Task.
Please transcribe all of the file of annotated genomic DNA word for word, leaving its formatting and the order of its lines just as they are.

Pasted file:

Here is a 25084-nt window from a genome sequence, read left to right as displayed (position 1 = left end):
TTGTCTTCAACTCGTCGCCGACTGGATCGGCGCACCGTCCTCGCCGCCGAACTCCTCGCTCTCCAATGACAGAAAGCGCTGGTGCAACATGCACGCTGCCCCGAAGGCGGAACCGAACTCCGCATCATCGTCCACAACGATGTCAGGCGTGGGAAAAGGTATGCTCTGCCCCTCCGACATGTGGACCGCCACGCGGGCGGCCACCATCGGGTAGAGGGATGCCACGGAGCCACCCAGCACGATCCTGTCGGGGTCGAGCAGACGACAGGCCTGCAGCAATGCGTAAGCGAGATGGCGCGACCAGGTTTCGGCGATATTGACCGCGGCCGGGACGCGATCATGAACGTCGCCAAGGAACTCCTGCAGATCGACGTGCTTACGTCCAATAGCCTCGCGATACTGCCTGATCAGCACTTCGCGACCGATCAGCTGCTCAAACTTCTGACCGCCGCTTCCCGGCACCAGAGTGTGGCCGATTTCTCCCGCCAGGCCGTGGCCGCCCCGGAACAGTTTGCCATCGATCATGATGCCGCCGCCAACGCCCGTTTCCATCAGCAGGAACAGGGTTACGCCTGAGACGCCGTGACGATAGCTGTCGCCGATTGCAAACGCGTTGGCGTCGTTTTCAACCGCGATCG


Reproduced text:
Here is a 25084-nt window from a genome sequence, read left to right as displayed (position 1 = left end):
TTGTCTTCAACTCGTCGCCGACTGGATCGGCGCACCGTCCTCGCCGCCGAACTCCTCGCTCTCCAATGACAGAAAGCGCTGGTGCAACATGCACGCTGCCCCGAAGGCGGAACCGAACTCCGCATCATCGTCCACAACGATGTCAGGCGTGGGAAAAGGTATGCTCTGCCCCTCCGACATGTGGACCGCCACGCGGGCGGCCACCATCGGGTAGAGGGATGCCACGGAGCCACCCAGCACGATCCTGTCGGGGTCGAGCAGACGACAGGCCTGCAGCAATGCGTAAGCGAGATGGCGCGACCAGGTTTCGGCGATATTGACCGCGGCCGGGACGCGATCATGAACGTCGCCAAGGAACTCCTGCAGATCGACGTGCTTACGTCCAATAGCCTCGCGATACTGCCTGATCAGCACTTCGCGACCGATCAGCTGCTCAAACTTCTGACCGCCGCTTCCCGGCACCAGAGTGTGGCCGATTTCTCCCGCCAGGCCGTGGCCGCCCCGGAACAGTTTGCCATCGATCATGATGCCGCCGCCAACGCCCGTTTCCATCAGCAGGAACAGGGTTACGCCTGAGACGCCGTGACGATAGCTGTCGCCGATTGCAAACGCGTTGGCGTCGTTTTCAACCGCGATCG